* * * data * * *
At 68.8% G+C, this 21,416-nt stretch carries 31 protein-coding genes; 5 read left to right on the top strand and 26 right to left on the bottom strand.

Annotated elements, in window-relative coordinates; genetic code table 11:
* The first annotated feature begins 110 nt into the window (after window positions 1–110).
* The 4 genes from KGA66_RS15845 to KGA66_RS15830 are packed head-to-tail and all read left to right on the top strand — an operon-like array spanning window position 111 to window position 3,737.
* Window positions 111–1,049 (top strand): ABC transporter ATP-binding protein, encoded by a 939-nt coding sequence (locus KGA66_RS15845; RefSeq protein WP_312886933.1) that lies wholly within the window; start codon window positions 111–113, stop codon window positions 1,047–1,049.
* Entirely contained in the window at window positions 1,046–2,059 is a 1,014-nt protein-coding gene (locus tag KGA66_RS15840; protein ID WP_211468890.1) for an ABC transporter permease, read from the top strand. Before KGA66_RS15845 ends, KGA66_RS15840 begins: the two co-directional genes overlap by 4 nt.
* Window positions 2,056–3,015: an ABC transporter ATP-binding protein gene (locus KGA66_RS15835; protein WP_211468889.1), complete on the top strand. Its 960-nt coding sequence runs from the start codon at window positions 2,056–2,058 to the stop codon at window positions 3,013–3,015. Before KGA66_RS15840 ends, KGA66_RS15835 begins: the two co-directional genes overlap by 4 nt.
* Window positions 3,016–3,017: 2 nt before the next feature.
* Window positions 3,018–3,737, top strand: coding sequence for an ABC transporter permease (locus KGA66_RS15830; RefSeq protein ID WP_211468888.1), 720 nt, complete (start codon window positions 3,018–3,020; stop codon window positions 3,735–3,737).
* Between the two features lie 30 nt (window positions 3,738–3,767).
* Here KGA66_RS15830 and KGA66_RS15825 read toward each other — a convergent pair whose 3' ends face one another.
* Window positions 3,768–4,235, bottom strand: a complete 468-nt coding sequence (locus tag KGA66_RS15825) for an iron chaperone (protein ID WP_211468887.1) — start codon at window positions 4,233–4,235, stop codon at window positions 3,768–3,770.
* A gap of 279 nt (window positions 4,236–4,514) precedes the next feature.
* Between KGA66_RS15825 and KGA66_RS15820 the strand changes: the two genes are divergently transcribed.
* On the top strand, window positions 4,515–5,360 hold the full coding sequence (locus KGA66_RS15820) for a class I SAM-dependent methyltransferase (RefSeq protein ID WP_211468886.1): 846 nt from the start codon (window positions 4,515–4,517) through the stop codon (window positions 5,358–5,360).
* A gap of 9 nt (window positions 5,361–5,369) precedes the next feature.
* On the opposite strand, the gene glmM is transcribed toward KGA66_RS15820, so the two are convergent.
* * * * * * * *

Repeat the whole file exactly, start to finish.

At 68.8% G+C, this 21,416-nt stretch carries 31 protein-coding genes; 5 read left to right on the top strand and 26 right to left on the bottom strand.

Annotated elements, in window-relative coordinates; genetic code table 11:
* The first annotated feature begins 110 nt into the window (after window positions 1–110).
* The 4 genes from KGA66_RS15845 to KGA66_RS15830 are packed head-to-tail and all read left to right on the top strand — an operon-like array spanning window position 111 to window position 3,737.
* Window positions 111–1,049 (top strand): ABC transporter ATP-binding protein, encoded by a 939-nt coding sequence (locus KGA66_RS15845; RefSeq protein WP_312886933.1) that lies wholly within the window; start codon window positions 111–113, stop codon window positions 1,047–1,049.
* Entirely contained in the window at window positions 1,046–2,059 is a 1,014-nt protein-coding gene (locus tag KGA66_RS15840; protein ID WP_211468890.1) for an ABC transporter permease, read from the top strand. Before KGA66_RS15845 ends, KGA66_RS15840 begins: the two co-directional genes overlap by 4 nt.
* Window positions 2,056–3,015: an ABC transporter ATP-binding protein gene (locus KGA66_RS15835; protein WP_211468889.1), complete on the top strand. Its 960-nt coding sequence runs from the start codon at window positions 2,056–2,058 to the stop codon at window positions 3,013–3,015. Before KGA66_RS15840 ends, KGA66_RS15835 begins: the two co-directional genes overlap by 4 nt.
* Window positions 3,016–3,017: 2 nt before the next feature.
* Window positions 3,018–3,737, top strand: coding sequence for an ABC transporter permease (locus KGA66_RS15830; RefSeq protein ID WP_211468888.1), 720 nt, complete (start codon window positions 3,018–3,020; stop codon window positions 3,735–3,737).
* Between the two features lie 30 nt (window positions 3,738–3,767).
* Here KGA66_RS15830 and KGA66_RS15825 read toward each other — a convergent pair whose 3' ends face one another.
* Window positions 3,768–4,235, bottom strand: a complete 468-nt coding sequence (locus tag KGA66_RS15825) for an iron chaperone (protein ID WP_211468887.1) — start codon at window positions 4,233–4,235, stop codon at window positions 3,768–3,770.
* A gap of 279 nt (window positions 4,236–4,514) precedes the next feature.
* Between KGA66_RS15825 and KGA66_RS15820 the strand changes: the two genes are divergently transcribed.
* On the top strand, window positions 4,515–5,360 hold the full coding sequence (locus KGA66_RS15820) for a class I SAM-dependent methyltransferase (RefSeq protein ID WP_211468886.1): 846 nt from the start codon (window positions 4,515–4,517) through the stop codon (window positions 5,358–5,360).
* A gap of 9 nt (window positions 5,361–5,369) precedes the next feature.
* On the opposite strand, the gene glmM is transcribed toward KGA66_RS15820, so the two are convergent.